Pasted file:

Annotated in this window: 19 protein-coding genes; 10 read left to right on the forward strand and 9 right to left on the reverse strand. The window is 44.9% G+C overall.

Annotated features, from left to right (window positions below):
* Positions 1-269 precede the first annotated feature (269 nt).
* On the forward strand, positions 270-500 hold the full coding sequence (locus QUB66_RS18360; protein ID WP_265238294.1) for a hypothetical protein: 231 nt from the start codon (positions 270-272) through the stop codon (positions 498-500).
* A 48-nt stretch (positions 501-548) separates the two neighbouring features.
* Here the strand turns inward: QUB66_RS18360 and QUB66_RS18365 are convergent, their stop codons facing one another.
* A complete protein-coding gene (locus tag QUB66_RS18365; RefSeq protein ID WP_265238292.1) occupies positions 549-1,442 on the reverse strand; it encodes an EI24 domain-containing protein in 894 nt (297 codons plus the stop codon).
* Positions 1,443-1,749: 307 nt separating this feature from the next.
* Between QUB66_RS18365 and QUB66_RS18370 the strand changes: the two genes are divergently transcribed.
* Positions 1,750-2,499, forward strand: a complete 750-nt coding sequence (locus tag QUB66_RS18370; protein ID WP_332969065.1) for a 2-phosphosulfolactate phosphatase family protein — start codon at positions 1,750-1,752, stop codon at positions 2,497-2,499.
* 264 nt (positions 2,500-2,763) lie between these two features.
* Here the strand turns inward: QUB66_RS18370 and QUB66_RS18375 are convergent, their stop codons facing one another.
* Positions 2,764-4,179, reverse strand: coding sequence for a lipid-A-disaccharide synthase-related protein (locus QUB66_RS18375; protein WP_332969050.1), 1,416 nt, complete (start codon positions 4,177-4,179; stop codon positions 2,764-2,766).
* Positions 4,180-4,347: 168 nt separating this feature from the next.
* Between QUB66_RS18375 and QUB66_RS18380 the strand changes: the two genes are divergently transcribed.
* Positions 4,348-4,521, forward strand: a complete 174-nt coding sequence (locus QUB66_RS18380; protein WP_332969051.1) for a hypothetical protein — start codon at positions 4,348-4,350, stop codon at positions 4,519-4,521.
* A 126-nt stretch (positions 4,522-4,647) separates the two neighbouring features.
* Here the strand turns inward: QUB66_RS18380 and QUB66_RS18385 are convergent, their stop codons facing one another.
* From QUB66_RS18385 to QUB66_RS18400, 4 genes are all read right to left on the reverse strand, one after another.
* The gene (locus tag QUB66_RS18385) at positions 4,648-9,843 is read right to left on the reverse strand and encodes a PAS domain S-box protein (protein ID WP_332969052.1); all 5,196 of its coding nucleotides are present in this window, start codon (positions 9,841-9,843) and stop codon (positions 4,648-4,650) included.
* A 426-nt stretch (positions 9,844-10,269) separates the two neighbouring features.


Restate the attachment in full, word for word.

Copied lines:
Annotated in this window: 19 protein-coding genes; 10 read left to right on the forward strand and 9 right to left on the reverse strand. The window is 44.9% G+C overall.

Annotated features, from left to right (window positions below):
* Positions 1-269 precede the first annotated feature (269 nt).
* On the forward strand, positions 270-500 hold the full coding sequence (locus QUB66_RS18360; protein ID WP_265238294.1) for a hypothetical protein: 231 nt from the start codon (positions 270-272) through the stop codon (positions 498-500).
* A 48-nt stretch (positions 501-548) separates the two neighbouring features.
* Here the strand turns inward: QUB66_RS18360 and QUB66_RS18365 are convergent, their stop codons facing one another.
* A complete protein-coding gene (locus tag QUB66_RS18365; RefSeq protein ID WP_265238292.1) occupies positions 549-1,442 on the reverse strand; it encodes an EI24 domain-containing protein in 894 nt (297 codons plus the stop codon).
* Positions 1,443-1,749: 307 nt separating this feature from the next.
* Between QUB66_RS18365 and QUB66_RS18370 the strand changes: the two genes are divergently transcribed.
* Positions 1,750-2,499, forward strand: a complete 750-nt coding sequence (locus tag QUB66_RS18370; protein ID WP_332969065.1) for a 2-phosphosulfolactate phosphatase family protein — start codon at positions 1,750-1,752, stop codon at positions 2,497-2,499.
* 264 nt (positions 2,500-2,763) lie between these two features.
* Here the strand turns inward: QUB66_RS18370 and QUB66_RS18375 are convergent, their stop codons facing one another.
* Positions 2,764-4,179, reverse strand: coding sequence for a lipid-A-disaccharide synthase-related protein (locus QUB66_RS18375; protein WP_332969050.1), 1,416 nt, complete (start codon positions 4,177-4,179; stop codon positions 2,764-2,766).
* Positions 4,180-4,347: 168 nt separating this feature from the next.
* Between QUB66_RS18375 and QUB66_RS18380 the strand changes: the two genes are divergently transcribed.
* Positions 4,348-4,521, forward strand: a complete 174-nt coding sequence (locus QUB66_RS18380; protein WP_332969051.1) for a hypothetical protein — start codon at positions 4,348-4,350, stop codon at positions 4,519-4,521.
* A 126-nt stretch (positions 4,522-4,647) separates the two neighbouring features.
* Here the strand turns inward: QUB66_RS18380 and QUB66_RS18385 are convergent, their stop codons facing one another.
* From QUB66_RS18385 to QUB66_RS18400, 4 genes are all read right to left on the reverse strand, one after another.
* The gene (locus tag QUB66_RS18385) at positions 4,648-9,843 is read right to left on the reverse strand and encodes a PAS domain S-box protein (protein ID WP_332969052.1); all 5,196 of its coding nucleotides are present in this window, start codon (positions 9,841-9,843) and stop codon (positions 4,648-4,650) included.
* A 426-nt stretch (positions 9,844-10,269) separates the two neighbouring features.